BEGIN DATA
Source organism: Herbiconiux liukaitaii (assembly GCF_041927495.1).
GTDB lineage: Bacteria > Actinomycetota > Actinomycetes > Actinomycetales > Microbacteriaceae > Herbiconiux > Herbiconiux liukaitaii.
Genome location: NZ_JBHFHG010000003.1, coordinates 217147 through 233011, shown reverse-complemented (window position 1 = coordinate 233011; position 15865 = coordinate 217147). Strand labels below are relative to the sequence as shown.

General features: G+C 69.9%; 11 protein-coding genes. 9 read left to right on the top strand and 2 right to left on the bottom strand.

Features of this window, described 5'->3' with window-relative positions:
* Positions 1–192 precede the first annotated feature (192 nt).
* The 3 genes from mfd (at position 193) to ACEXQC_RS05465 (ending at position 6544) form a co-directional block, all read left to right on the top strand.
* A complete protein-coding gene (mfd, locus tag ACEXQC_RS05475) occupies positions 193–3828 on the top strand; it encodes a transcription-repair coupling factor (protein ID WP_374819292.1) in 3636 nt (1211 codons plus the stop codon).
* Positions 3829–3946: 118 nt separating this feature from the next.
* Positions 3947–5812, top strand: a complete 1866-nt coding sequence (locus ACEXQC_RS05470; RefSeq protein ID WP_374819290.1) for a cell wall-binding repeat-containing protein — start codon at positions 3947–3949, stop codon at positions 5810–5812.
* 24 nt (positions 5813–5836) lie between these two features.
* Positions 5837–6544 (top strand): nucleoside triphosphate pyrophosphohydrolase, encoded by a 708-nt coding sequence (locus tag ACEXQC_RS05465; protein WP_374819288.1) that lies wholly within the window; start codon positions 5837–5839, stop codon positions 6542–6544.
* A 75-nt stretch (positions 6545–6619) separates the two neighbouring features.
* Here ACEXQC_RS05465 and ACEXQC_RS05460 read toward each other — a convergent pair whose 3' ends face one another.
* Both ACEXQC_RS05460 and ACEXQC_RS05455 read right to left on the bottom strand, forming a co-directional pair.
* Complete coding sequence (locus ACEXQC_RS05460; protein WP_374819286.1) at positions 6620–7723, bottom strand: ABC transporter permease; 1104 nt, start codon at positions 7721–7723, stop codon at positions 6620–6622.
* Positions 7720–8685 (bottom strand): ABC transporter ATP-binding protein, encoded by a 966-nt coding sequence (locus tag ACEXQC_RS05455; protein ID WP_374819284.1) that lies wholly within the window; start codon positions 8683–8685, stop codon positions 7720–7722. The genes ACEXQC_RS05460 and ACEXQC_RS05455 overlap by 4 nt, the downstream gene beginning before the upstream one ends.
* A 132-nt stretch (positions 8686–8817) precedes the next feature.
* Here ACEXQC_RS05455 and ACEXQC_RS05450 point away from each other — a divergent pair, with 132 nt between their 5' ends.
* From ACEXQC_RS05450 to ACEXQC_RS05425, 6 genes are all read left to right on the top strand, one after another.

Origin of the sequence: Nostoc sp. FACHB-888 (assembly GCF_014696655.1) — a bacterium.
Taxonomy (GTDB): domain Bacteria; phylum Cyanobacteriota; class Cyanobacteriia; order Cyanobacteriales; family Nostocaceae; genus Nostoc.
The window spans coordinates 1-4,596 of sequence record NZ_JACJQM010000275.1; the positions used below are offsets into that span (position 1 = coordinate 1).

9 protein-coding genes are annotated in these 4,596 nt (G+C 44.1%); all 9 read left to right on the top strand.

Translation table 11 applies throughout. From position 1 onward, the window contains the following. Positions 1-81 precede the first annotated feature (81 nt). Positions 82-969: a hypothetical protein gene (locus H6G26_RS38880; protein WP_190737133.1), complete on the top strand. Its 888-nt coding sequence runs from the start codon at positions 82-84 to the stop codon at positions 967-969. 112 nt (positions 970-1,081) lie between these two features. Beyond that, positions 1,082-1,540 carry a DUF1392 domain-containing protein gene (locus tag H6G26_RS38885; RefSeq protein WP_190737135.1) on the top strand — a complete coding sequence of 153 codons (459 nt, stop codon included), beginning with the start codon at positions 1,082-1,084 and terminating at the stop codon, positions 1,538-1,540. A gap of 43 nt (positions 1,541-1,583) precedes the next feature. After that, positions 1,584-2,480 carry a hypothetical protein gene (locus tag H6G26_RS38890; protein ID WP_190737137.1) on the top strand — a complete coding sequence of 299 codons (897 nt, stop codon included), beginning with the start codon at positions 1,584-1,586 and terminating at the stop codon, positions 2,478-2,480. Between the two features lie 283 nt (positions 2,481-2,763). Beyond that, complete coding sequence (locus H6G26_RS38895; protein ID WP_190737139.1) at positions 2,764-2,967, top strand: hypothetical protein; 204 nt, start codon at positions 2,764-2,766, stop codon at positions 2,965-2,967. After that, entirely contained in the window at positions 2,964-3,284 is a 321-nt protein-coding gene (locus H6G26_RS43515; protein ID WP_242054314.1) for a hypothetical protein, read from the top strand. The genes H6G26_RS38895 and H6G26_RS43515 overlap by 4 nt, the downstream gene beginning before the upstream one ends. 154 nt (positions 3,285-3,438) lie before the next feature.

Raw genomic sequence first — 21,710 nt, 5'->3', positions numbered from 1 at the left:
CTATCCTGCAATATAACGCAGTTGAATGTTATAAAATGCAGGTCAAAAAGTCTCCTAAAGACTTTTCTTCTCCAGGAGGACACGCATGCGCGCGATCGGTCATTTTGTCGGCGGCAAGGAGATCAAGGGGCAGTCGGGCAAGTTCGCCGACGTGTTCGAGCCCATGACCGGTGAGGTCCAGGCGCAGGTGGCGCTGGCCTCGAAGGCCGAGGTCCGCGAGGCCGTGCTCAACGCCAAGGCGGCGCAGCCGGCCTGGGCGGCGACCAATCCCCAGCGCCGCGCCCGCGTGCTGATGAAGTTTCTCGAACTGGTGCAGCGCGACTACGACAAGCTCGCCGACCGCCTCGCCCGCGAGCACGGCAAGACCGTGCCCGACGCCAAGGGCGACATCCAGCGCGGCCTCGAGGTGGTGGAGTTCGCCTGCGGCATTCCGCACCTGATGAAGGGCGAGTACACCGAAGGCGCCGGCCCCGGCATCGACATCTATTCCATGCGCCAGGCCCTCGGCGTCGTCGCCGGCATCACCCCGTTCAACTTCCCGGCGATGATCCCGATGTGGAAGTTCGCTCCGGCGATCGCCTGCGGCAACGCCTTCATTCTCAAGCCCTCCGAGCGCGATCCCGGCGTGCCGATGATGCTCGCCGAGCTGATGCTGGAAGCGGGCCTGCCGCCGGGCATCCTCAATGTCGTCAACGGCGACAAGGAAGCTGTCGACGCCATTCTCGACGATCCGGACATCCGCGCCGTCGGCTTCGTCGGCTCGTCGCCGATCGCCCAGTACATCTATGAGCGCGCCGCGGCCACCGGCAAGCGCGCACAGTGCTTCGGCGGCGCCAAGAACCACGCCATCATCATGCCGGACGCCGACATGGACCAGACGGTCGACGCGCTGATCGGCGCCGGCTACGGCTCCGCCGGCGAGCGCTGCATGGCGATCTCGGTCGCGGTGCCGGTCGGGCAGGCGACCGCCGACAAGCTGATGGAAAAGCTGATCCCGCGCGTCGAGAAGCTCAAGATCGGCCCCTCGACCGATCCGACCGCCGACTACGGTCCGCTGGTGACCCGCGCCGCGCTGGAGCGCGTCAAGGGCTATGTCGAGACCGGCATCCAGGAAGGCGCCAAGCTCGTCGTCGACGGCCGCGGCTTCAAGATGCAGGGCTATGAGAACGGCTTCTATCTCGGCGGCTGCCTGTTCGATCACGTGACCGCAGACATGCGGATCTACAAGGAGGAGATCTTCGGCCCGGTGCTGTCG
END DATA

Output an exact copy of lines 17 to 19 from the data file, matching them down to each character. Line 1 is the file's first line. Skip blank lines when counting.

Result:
* Positions 7720–8685 (bottom strand): ABC transporter ATP-binding protein, encoded by a 966-nt coding sequence (locus tag ACEXQC_RS05455; protein ID WP_374819284.1) that lies wholly within the window; start codon positions 8683–8685, stop codon positions 7720–7722. The genes ACEXQC_RS05460 and ACEXQC_RS05455 overlap by 4 nt, the downstream gene beginning before the upstream one ends.
* A 132-nt stretch (positions 8686–8817) precedes the next feature.
* Here ACEXQC_RS05455 and ACEXQC_RS05450 point away from each other — a divergent pair, with 132 nt between their 5' ends.